by Jo Winter
Everything that Nature creates lives and is biodegradable.
- Except stones.
Stones are just as alive and biodegradeable as everything
else; they just live at a slower pace than most
things. Stones are the slowly-changing backbone
of the earth. It is their longevity that makes them
so precious in a rapidly-changing world. They are
the markers of previous cultures and reminders that
older civilisations have existed and, through the
pyramids and standing stones they erected, they
preserved in this way far outlives man and the messages,
the way those people perceived their world and the
way we can build on their knowledge, is irreplaceable.
capacity for crystals to heal us is widely accepted.
Perhaps their beautiful structure is the starting
point. Who can fail to be amazed by such exquisite
formations? Healers find the unique properties of
crystals to be a powerful way of balancing and harmonising
the body's subtle energies, unblocking channels
which have become choked during our journey through
life, causing illness and dis-ease. Rocks may not
immediately appeal like crystals, but they do have
connections with our deeper levels and affect and
heal on a more profound level. The LaStone Therapy
massage uses warm and cold lava stones to deeply
penetrate aching muscles and 'ground' the body.
Chinese scholars of the Tang dynasty (618-907 AD)
appreciated the spiritual properties of stones and
selected them for meditation. In contemplating something
as mundane as a stone, they also came to appreciate
the macrocosm of the galaxies in the microcosm of
the stone. As above, so below.
and rocks give us a sense of perspective that in
itself is healing and comforting. Over the ages
hermits have retired to live in caves, where they
felt able to connect with nature and meditate. The
innate property of stone absorbs negativity and
replaces it with positive energy. Various religions
use stone for preserving precious information. In
the Bible, Moses carved the Ten Commandments on
stone. Tibetans for many generations have carved
stones called Mani and left them at temples or on
mountaintops. In 1938 a chinese archeologist found
715 discs covered in heiroglyphs in a cave in the
Himalayas. They are estimated to be 12,000 years
old. They were translated by Doctor Tsum Um Nui
and found to contain details of a people called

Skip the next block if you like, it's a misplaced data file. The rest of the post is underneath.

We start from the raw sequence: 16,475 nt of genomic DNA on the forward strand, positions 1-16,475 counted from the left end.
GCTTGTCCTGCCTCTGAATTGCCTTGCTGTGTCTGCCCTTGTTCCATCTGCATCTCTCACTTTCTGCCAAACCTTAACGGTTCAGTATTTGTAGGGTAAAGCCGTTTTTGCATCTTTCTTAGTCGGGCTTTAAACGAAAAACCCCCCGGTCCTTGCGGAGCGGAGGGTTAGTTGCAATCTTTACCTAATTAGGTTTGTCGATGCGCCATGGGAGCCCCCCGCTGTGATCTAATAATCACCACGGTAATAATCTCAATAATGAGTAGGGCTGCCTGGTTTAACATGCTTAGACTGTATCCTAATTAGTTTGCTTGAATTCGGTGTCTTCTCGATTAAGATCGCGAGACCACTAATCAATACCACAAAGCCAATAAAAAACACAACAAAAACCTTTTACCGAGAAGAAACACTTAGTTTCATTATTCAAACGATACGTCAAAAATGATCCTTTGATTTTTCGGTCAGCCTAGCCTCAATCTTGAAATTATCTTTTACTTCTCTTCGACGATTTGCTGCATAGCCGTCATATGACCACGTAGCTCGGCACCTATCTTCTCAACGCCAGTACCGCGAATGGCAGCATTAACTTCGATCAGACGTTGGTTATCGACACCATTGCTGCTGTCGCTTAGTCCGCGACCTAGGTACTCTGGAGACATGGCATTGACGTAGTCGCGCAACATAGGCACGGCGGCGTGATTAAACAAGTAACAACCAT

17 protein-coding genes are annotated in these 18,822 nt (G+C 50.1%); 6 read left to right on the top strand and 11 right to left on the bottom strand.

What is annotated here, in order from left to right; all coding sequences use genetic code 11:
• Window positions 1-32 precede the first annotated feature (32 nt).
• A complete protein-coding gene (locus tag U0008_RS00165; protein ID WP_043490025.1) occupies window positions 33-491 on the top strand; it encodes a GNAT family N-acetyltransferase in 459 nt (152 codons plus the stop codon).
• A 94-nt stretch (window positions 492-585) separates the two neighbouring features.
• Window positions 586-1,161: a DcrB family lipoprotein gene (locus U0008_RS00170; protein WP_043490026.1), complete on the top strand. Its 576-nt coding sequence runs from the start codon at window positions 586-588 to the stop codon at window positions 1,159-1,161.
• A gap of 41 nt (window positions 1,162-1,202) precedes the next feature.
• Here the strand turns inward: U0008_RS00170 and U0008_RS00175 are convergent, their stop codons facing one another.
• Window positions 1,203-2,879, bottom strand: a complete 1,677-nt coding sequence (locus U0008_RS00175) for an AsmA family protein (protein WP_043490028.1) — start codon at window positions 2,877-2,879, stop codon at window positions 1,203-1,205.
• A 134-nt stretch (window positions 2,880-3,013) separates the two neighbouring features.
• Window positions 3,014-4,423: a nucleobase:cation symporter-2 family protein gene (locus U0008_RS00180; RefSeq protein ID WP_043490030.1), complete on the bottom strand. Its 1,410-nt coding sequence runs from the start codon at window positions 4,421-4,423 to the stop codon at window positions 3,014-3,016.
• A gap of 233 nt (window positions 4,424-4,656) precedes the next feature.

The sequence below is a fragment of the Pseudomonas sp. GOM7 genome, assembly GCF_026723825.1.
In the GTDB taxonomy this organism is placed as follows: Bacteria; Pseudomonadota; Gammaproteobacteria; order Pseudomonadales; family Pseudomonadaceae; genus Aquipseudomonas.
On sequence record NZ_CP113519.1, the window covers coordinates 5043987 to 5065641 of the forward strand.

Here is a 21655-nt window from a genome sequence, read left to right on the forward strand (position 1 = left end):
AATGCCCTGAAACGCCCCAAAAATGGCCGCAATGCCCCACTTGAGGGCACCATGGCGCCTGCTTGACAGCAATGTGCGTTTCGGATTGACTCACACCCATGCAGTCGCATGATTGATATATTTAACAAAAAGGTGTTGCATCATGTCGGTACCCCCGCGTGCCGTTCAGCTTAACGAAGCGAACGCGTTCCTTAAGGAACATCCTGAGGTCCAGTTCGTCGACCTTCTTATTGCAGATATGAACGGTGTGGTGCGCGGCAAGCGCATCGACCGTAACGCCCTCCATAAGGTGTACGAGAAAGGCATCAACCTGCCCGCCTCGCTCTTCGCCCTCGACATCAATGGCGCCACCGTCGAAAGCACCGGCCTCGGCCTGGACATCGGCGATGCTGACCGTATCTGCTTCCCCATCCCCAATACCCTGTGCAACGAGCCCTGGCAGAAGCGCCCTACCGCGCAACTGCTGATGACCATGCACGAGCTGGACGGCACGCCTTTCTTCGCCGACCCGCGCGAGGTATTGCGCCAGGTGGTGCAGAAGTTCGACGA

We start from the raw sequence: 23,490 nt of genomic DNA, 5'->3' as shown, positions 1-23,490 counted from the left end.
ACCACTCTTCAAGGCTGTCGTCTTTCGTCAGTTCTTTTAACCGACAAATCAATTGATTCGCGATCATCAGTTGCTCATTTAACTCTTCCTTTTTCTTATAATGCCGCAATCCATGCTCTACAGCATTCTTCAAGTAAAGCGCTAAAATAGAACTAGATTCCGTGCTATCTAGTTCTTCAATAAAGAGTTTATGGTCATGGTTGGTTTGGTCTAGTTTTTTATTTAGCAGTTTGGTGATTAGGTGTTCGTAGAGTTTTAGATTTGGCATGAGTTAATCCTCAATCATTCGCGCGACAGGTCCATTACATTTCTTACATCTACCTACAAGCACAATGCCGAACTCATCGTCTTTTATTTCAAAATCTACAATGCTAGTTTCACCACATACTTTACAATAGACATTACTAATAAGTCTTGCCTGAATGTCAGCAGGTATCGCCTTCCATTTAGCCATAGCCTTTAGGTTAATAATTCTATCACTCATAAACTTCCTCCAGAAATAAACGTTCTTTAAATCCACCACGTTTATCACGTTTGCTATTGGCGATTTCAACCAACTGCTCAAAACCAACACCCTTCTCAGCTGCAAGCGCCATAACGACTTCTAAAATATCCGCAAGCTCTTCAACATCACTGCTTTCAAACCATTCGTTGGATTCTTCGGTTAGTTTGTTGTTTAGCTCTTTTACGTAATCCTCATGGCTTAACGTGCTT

the Dropa who crash-landed on earth from outer space.
There is still a tribe of small people (average
height four feet two inches) calling themselves
Dropa living in the area who are an unknown and
unidentifiable race. Some Pagans use stones to symbolise
their intentions during rituals.
are still hundreds of cairns and stone circles that
have been carried many miles to their final resting
places. Stones for the great pyramid at Giza were
carried five hundred miles and the great Bluestones
for Sonehenge came from West Wales. These granite
stones were obviously especially chosen. Granite's
composition contains fifty percent quartz crystal,
which amplifies the earth's energies. In Melody's
comprehenive book 'Love is in the Earth' it states
that quartz also tends to clear the effects of radiation
and radioactivity and creates altered states of
consciousness, stimulating psychic ability, synchronising
the individual and total consciousness with the
heavens and advanced life forms.
therefore acts as an aid to help focus intent during
rituals. Joseph Jockman's, in 'Earth : A Crystal
Planet?' posits that ley lines are the result of
the earth's crystal structure, that it has its own
energy centres, like our chakra points and that
standing stones could be a version of acupuncture
for the earth. If so, they could help balance the
earth and restore harmony.
bearing all this in mind, remember each time we
are drawn to a pebble or a crystal, whether on the
beach, in a shop or whilst just out walking, that
they and we have a great connection. Whether we
believe we choose them or that they choose us, we
are joining in a worldwide and generation-wide bond
with our slower-evolving siblings.
Rocks are alive.